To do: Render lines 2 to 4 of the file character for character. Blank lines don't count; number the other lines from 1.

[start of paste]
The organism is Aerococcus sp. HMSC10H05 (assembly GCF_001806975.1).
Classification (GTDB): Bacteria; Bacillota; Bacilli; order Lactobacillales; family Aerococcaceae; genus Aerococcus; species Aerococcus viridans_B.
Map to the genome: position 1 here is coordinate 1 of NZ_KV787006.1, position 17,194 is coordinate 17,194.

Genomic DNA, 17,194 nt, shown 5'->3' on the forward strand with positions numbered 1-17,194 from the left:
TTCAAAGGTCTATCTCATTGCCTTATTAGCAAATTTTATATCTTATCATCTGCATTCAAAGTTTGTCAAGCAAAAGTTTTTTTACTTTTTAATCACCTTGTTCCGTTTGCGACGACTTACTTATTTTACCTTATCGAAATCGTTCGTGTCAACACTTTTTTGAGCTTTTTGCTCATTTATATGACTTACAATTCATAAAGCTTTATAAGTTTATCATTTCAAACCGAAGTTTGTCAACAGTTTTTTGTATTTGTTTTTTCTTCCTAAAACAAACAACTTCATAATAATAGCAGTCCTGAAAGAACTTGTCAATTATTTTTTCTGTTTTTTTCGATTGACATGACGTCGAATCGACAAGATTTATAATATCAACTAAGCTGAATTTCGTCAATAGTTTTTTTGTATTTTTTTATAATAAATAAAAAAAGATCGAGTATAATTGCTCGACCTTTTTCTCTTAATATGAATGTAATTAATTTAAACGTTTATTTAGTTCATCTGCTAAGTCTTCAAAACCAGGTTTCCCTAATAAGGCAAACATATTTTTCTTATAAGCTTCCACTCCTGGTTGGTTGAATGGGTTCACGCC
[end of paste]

Classification (GTDB): Bacteria; Bacillota; Bacilli; order Lactobacillales; family Aerococcaceae; genus Aerococcus; species Aerococcus viridans_B.
Map to the genome: position 1 here is coordinate 1 of NZ_KV787006.1, position 17,194 is coordinate 17,194.

Genomic DNA, 17,194 nt, shown 5'->3' on the forward strand with positions numbered 1-17,194 from the left: